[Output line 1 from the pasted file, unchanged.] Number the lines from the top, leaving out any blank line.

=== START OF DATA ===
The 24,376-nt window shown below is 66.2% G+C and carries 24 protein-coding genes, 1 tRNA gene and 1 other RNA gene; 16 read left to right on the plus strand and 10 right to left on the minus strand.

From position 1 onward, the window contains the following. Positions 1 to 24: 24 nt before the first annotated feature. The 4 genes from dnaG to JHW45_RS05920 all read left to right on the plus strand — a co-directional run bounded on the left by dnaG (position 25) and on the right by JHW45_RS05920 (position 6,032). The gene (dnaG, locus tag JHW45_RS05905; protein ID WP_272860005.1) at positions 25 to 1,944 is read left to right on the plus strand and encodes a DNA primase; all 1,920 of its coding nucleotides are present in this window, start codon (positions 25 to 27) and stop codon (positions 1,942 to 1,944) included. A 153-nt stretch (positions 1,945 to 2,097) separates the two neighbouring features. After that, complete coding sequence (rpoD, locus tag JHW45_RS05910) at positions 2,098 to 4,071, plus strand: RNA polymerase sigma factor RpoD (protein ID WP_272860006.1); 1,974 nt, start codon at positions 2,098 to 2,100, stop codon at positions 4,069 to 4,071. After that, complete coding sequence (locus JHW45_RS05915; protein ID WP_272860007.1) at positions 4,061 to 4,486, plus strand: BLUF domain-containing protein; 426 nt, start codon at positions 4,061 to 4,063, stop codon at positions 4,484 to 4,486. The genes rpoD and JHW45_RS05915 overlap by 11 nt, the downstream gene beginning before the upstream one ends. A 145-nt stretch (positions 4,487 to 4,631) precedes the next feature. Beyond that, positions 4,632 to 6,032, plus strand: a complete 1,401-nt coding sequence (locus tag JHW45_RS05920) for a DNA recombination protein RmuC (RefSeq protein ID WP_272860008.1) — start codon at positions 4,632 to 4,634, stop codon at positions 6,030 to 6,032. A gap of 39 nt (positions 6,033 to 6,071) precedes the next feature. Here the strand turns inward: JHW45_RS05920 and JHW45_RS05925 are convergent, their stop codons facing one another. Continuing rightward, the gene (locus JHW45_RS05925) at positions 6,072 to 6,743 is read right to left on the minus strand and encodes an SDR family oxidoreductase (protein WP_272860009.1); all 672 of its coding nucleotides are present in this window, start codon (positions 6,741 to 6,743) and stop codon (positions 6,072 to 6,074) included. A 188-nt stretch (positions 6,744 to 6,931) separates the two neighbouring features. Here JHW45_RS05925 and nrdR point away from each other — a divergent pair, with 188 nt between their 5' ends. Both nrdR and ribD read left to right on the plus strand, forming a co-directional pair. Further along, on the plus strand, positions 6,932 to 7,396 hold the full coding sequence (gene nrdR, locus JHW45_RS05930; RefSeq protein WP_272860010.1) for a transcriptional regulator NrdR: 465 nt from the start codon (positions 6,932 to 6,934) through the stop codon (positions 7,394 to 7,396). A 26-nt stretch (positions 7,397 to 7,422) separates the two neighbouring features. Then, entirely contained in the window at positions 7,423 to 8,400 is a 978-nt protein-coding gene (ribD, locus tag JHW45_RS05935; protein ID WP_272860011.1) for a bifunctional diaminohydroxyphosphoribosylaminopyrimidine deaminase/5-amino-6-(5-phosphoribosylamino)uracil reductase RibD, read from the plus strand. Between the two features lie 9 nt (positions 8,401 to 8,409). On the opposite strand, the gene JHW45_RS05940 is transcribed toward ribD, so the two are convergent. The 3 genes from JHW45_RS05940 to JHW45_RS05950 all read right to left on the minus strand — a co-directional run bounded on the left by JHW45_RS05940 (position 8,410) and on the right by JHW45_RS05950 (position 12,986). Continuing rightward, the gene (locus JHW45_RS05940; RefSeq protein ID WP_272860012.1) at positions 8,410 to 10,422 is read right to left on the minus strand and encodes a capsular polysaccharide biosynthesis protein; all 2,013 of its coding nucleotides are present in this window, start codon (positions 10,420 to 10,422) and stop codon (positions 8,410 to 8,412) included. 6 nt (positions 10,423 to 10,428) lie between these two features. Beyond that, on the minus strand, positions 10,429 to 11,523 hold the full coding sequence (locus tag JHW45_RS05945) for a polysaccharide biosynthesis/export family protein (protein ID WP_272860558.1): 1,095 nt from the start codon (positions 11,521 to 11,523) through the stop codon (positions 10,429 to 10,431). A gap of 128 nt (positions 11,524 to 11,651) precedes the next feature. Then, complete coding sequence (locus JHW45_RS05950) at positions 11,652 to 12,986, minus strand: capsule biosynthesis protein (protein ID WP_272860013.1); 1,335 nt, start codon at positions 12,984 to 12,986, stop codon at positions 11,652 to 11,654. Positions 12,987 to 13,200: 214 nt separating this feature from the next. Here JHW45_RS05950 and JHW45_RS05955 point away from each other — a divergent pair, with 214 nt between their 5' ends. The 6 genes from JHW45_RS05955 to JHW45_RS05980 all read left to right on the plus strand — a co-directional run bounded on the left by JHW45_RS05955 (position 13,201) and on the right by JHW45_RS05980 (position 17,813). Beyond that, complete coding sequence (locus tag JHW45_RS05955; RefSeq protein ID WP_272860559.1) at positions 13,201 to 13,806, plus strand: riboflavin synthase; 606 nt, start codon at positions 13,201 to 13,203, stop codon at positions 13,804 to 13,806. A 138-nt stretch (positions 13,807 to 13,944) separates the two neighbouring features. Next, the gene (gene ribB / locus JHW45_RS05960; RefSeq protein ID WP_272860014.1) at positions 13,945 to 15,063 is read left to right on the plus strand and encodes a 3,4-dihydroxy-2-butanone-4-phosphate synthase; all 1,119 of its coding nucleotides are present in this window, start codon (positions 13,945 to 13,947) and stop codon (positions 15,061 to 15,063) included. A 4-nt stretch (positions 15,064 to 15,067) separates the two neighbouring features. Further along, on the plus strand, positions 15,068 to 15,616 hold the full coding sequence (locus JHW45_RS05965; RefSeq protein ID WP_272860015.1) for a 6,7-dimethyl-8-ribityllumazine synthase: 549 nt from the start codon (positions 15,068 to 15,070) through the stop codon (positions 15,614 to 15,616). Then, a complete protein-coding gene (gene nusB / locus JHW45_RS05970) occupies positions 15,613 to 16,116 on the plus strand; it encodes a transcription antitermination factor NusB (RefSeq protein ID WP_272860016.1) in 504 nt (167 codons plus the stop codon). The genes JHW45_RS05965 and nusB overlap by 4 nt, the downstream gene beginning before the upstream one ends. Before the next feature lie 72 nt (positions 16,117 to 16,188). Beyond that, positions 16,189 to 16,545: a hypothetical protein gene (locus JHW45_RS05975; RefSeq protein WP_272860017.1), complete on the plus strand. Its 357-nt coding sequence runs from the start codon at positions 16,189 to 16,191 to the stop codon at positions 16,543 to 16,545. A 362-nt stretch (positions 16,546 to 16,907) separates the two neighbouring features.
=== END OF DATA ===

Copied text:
The 24,376-nt window shown below is 66.2% G+C and carries 24 protein-coding genes, 1 tRNA gene and 1 other RNA gene; 16 read left to right on the plus strand and 10 right to left on the minus strand.